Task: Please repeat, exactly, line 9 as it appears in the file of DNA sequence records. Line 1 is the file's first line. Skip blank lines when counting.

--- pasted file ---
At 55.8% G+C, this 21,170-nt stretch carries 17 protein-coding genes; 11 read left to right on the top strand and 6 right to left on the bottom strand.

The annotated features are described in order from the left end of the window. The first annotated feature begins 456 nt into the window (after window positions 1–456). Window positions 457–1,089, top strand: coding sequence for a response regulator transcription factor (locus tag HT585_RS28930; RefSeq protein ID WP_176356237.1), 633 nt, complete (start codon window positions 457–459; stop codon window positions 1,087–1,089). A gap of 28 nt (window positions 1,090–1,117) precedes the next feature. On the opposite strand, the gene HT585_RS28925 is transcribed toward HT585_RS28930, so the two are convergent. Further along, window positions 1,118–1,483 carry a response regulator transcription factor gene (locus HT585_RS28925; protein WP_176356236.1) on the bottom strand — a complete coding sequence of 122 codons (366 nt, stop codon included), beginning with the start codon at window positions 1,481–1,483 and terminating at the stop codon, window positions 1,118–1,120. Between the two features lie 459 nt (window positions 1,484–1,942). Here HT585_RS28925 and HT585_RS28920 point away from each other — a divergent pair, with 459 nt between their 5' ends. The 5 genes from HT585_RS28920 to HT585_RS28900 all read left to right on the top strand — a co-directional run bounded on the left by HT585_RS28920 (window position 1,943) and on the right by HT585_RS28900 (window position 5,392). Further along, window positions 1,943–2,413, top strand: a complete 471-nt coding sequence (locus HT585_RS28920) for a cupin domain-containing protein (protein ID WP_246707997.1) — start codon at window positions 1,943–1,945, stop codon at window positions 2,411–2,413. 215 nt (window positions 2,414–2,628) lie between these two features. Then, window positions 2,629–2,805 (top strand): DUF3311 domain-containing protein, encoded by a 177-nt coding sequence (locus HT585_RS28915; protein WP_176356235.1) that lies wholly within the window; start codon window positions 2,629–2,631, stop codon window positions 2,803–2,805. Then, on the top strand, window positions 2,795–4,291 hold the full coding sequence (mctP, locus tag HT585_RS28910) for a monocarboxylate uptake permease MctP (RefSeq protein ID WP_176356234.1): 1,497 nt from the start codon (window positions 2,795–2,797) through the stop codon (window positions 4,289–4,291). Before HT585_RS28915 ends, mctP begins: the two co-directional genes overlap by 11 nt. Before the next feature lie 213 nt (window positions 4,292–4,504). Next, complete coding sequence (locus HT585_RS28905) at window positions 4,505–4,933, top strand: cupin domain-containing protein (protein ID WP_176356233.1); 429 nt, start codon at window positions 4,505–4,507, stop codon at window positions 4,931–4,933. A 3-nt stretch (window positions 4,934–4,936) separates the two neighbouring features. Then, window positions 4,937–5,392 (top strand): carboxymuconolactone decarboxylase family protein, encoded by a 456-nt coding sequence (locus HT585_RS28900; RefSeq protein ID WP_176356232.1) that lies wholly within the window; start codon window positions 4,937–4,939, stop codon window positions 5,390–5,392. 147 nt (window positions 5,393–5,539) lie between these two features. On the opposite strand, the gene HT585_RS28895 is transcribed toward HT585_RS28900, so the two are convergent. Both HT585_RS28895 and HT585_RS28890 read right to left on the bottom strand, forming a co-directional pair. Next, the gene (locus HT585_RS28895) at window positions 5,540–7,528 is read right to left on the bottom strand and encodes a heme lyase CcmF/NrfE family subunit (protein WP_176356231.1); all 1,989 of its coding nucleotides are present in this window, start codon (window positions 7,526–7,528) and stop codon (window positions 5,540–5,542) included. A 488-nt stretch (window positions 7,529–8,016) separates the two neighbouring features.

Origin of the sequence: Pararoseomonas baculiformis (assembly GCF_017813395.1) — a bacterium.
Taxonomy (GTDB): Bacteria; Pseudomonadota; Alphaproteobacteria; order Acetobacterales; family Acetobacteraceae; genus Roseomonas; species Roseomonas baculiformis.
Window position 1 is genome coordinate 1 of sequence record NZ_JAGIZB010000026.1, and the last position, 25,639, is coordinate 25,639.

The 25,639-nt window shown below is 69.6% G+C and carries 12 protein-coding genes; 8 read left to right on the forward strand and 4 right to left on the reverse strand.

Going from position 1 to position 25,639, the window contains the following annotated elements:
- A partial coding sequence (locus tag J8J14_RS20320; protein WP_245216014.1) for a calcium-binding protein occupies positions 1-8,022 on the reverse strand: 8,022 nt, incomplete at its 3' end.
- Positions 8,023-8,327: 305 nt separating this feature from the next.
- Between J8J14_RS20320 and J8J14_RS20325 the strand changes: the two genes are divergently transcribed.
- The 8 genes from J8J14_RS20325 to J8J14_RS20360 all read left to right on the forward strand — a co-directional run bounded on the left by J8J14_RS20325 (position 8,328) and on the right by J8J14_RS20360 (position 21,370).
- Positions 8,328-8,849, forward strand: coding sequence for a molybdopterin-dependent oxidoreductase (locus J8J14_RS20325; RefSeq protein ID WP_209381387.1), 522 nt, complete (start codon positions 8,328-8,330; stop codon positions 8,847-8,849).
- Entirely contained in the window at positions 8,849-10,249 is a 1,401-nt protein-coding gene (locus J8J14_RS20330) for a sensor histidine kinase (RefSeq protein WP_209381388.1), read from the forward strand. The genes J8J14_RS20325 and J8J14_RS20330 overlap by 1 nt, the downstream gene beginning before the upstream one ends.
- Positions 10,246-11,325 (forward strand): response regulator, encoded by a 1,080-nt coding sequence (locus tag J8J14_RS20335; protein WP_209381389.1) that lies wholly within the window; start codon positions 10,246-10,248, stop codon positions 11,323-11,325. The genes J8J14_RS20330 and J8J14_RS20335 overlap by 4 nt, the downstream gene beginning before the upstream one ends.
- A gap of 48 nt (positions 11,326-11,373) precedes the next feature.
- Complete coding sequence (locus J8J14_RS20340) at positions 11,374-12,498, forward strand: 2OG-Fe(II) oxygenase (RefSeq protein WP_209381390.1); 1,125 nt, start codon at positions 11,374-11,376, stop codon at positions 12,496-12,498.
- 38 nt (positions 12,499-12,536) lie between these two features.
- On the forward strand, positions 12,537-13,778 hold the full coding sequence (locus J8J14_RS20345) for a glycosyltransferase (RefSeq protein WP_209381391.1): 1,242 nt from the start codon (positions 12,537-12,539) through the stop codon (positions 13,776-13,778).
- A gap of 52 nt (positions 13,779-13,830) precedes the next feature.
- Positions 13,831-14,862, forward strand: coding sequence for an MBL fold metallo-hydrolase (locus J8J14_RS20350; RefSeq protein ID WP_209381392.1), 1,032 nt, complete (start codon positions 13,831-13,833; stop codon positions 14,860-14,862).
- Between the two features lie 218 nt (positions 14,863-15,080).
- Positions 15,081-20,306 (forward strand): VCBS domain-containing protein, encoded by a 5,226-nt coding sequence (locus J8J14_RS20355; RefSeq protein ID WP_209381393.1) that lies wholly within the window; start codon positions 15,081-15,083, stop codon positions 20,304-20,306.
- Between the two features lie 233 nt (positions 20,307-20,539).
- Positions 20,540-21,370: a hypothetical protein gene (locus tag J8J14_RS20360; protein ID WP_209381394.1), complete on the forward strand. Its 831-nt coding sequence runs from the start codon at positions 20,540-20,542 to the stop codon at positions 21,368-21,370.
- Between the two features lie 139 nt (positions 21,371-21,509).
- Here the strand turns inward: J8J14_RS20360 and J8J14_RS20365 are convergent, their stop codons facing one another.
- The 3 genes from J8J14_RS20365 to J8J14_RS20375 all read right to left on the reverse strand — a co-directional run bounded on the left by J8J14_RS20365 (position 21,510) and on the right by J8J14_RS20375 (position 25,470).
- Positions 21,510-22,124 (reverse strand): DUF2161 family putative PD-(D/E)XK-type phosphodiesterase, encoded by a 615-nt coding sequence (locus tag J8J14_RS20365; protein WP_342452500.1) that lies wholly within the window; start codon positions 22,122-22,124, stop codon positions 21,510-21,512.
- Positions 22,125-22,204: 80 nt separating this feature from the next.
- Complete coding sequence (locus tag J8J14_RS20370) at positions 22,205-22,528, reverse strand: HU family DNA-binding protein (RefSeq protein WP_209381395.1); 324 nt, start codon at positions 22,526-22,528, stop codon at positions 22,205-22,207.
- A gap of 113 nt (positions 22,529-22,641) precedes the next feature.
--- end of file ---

- Positions 8,023-8,327: 305 nt separating this feature from the next.